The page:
Finding Wine Woosah: Non-review post (sort of)

You know moving ranks right up there as one of the top “stressors”, right?

Add being a wine snob to the mix, and having to give up all good wine avenues.  That’s what this move felt like (especially since you can’t go to a Whole Foods on a Sunday for a last-minute wine purchase).  T.Jefferson once said, “The boisterous sea of liberty is never without a wave.”  As one moves freely about the country in pursuit of life, liberty and happiness,  boozelessness proves to be a bit too turbulent at times, donchyaknow?

Tonight I found an awesome store in South Minneapolis.  Elevated.elevated

Located at 4135 Hiawatha Avenue, I was slightly dismayed when I walked in and was greeted with a wall–yes, a WALL, of Pabst Blue Ribbon cans.  This was the store recommended to me by a wine buyer?

Walking through the first aisle, and barely a wine in the $20 range, I knew I was going to be impressed.  These are not bottles of Barefoot or Yellowtail that litter a $3.99 bin, but rather had drama, intrigue and all the darkness of a goth’s angst-ridden teen years one wants to see on a label. (I was obviously walking through the reds.  I left behind the rainbows and ponytails of the whites for now).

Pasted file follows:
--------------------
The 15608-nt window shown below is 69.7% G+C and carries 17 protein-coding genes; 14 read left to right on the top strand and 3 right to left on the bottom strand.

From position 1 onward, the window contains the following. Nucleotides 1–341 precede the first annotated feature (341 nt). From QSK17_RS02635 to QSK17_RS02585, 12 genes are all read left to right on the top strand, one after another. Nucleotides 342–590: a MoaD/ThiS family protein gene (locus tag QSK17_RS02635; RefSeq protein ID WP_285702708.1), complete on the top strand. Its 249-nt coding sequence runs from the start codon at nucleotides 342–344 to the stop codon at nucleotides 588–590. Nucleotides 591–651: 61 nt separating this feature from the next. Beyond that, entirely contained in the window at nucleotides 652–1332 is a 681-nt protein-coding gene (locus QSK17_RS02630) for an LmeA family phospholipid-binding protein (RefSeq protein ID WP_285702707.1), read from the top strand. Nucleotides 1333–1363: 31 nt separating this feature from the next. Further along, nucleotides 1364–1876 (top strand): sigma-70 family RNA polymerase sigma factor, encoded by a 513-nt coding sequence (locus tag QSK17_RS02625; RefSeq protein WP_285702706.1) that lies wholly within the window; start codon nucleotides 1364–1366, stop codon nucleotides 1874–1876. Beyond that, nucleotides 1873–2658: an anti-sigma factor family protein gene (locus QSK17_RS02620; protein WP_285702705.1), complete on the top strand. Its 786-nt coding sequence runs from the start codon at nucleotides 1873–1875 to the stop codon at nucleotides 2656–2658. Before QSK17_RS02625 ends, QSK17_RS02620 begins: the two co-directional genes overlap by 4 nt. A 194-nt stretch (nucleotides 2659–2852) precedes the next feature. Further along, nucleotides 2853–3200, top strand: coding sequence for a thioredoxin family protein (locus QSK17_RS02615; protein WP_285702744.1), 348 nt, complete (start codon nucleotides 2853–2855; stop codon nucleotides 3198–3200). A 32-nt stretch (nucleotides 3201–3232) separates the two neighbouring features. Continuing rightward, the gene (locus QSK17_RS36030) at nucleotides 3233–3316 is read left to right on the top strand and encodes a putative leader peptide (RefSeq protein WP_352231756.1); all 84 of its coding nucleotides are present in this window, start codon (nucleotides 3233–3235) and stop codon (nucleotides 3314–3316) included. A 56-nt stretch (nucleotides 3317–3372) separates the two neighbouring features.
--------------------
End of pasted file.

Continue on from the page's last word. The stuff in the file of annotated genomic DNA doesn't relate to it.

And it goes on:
$*&^.00 later, I walked out happy.  And with a wine bag that will score me 10% off future purchases.  I already met my maximum amount for the discount, as Chuck and Jim were great–as excited about my wine buys as they are about the upcoming Vikings game.   (Pssst.  I even bought some Minnesota whiskey and beer.  In cans.)

Go.  Now.


A quiet, summer repose: Reposo 2008

Ever have those years that just seem hectic?

Try moving during Ironman season (note: I’ve been off the saddle and on the wagon awhile).  Between driving, interviewing, biking, and getting my heart rate down after being sick, I decided I needed to dive back into a bottle (or 7–just went shopping tonight) and get my groove back on. photo-78

Repos0 2008 is part of the Pago Casa Gran winery in Valencia, Spain.  The wine is an blend of equal parts Gewrztraminer and Moscatel, and while any Andrea-abiding friend knows that sweet isn’t her forte, my spicy chicken curry needed something more soothing than a red wine to bitch-slap that heat. (I’ve had enough mental anguish this year.  I need not more).

The wine has delicately blended flavors of yellow apple, pear, grape, honeysuckle, and something akin to fresh smoke lingering over wet slate–it’s enticing, but the veil is not pulled back to unleash an assault on the senses. It was off-dry, but not sweet and paired nicely with the spice of curry.